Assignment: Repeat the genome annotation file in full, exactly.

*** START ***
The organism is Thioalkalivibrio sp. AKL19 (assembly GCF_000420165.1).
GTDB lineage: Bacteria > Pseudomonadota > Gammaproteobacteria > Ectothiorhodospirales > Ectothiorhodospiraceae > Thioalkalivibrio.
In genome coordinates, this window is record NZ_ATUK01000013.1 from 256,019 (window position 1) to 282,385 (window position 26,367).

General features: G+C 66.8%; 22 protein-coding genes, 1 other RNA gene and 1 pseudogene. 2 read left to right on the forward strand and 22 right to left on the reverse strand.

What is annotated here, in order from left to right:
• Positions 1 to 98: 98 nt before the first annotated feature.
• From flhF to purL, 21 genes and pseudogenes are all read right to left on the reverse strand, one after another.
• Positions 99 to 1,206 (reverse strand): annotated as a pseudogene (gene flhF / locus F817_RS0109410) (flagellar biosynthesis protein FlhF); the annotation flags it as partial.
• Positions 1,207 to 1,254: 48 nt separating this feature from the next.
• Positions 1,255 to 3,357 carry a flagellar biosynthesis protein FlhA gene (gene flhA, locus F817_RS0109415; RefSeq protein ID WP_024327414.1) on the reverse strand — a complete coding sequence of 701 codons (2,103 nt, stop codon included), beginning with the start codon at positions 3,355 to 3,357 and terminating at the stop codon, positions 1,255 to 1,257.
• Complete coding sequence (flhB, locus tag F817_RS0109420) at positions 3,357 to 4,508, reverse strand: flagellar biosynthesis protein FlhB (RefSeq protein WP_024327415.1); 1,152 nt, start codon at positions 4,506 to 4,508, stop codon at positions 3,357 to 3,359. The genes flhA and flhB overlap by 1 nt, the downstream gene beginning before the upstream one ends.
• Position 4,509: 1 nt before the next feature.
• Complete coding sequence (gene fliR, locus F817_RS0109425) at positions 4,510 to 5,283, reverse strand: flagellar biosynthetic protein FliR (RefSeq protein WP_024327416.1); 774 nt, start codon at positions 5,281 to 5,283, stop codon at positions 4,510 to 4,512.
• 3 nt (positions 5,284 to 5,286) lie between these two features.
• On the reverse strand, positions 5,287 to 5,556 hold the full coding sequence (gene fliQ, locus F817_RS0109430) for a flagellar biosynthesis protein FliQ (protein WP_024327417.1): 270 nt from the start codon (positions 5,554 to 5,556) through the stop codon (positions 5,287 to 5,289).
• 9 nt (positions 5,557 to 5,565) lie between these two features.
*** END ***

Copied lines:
The organism is Thioalkalivibrio sp. AKL19 (assembly GCF_000420165.1).
GTDB lineage: Bacteria > Pseudomonadota > Gammaproteobacteria > Ectothiorhodospirales > Ectothiorhodospiraceae > Thioalkalivibrio.
In genome coordinates, this window is record NZ_ATUK01000013.1 from 256,019 (window position 1) to 282,385 (window position 26,367).

General features: G+C 66.8%; 22 protein-coding genes, 1 other RNA gene and 1 pseudogene. 2 read left to right on the forward strand and 22 right to left on the reverse strand.

What is annotated here, in order from left to right:
• Positions 1 to 98: 98 nt before the first annotated feature.
• From flhF to purL, 21 genes and pseudogenes are all read right to left on the reverse strand, one after another.
• Positions 99 to 1,206 (reverse strand): annotated as a pseudogene (gene flhF / locus F817_RS0109410) (flagellar biosynthesis protein FlhF); the annotation flags it as partial.
• Positions 1,207 to 1,254: 48 nt separating this feature from the next.
• Positions 1,255 to 3,357 carry a flagellar biosynthesis protein FlhA gene (gene flhA, locus F817_RS0109415; RefSeq protein ID WP_024327414.1) on the reverse strand — a complete coding sequence of 701 codons (2,103 nt, stop codon included), beginning with the start codon at positions 3,355 to 3,357 and terminating at the stop codon, positions 1,255 to 1,257.
• Complete coding sequence (flhB, locus tag F817_RS0109420) at positions 3,357 to 4,508, reverse strand: flagellar biosynthesis protein FlhB (RefSeq protein WP_024327415.1); 1,152 nt, start codon at positions 4,506 to 4,508, stop codon at positions 3,357 to 3,359. The genes flhA and flhB overlap by 1 nt, the downstream gene beginning before the upstream one ends.
• Position 4,509: 1 nt before the next feature.
• Complete coding sequence (gene fliR, locus F817_RS0109425) at positions 4,510 to 5,283, reverse strand: flagellar biosynthetic protein FliR (RefSeq protein WP_024327416.1); 774 nt, start codon at positions 5,281 to 5,283, stop codon at positions 4,510 to 4,512.
• 3 nt (positions 5,284 to 5,286) lie between these two features.
• On the reverse strand, positions 5,287 to 5,556 hold the full coding sequence (gene fliQ, locus F817_RS0109430) for a flagellar biosynthesis protein FliQ (protein WP_024327417.1): 270 nt from the start codon (positions 5,554 to 5,556) through the stop codon (positions 5,287 to 5,289).
• 9 nt (positions 5,557 to 5,565) lie between these two features.